It’s quite interesting reading and reviewing a book long after it’s been both critically acclaimed and a commercial success. I like to come to books knowing as little as possible about them – impossible in this case, which leads you to begin reading expecting it to be amazing.
Bring Up the Bodies, as we all know, is the sequel to the critically acclaimed and commercially successful Wolf Hall. As with any book that garners that amount of attention, people’s reactions to it covered the spectrum of possible reactions. My own was mixed: it was okay. I liked the idea of taking Thomas Cromwell as the central character and the time period’s an interesting one, but using ‘he’ to refer to Cromwell was confusing and I found myself having to reread chunks of text to work out who was doing what.
That seems to have largely been resolved in Bring Up the Bodies – more so because we’re aware of it before beginning reading, rather than due to any change in Mantel’s narrative style.
The novel begins at Wolf Hall:
His children are falling from the sky. He watches from horseback, acres of England stretching behind him; they drop, gilt-winged, each with a blood-filled gaze. Grace Cromwell hovers in thin air. She is silent when she takes her prey, silent as she glides to his fist. But the sounds she makes then, the rustle of feathers and the creak, the sigh and the riffle of pinion, the small cluck-cluck from her throat, these are the sounds of recognition, intimate, daughterly, almost disapproving. Her breast is gore-streaked and flesh clings to her claws.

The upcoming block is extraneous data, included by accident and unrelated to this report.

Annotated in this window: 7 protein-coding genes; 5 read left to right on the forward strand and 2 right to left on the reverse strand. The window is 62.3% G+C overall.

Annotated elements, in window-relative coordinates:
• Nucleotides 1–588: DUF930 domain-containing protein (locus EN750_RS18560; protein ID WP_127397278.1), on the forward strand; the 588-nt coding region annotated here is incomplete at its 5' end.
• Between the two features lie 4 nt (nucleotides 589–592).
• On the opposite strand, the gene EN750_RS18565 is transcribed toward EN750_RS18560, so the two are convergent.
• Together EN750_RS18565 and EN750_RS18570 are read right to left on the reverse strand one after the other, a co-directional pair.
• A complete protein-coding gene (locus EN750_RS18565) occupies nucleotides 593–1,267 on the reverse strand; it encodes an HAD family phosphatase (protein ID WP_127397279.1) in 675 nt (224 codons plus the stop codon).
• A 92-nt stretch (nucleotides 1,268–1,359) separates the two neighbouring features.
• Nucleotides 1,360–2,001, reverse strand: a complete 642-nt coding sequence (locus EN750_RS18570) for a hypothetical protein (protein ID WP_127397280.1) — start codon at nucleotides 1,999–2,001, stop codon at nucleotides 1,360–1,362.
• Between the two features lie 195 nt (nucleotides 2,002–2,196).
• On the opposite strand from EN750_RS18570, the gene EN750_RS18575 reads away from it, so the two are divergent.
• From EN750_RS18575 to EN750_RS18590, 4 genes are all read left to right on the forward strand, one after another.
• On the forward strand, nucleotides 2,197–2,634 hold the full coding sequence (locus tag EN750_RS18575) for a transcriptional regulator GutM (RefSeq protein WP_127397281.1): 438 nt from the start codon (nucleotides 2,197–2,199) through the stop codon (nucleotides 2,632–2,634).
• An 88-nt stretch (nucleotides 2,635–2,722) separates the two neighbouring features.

Immediately we are back in Tudor England. We’ve been reminded that Cromwell’s wife and girls are dead and that this is a brutal regime where Henry VIII gets what he wants because Cromwell provides it for him.
In this novel, that’s going to be the removal of Anne Boleyn – unable to provide Henry with the male heir he’s desperate for – and the installation of Jane Seymour. Watching the way the women are treated – regardless of any power they think they may have – is fascinating, the details of such Mantel provides through some incredibly powerful descriptions:
Anne was wearing, that day, rose pink and dove grey. The colours should have had a fresh maidenly charm; but all he could think of were stretched innards, umbles and tripes, grey-pink intestines looped out of a living body; he had a second batch of recalcitrant friars to be dispatched to Tyburn, to be slit up and gralloched by the hangman. They were traitors and deserved the death, but it is a death exceeding most in cruelty. The pearls around her neck looked to him like little beads of fat, and as she argued she would reach up and tug them; he kept his eyes on her fingertips, nails flashing like tiny knives.
I found Bring Up the Bodies enormously enjoyable. The focus, the incredible prose, the humour (oh yes, it’s funny too) all meant that I was utterly engrossed.
Is it amazing? Yes it is.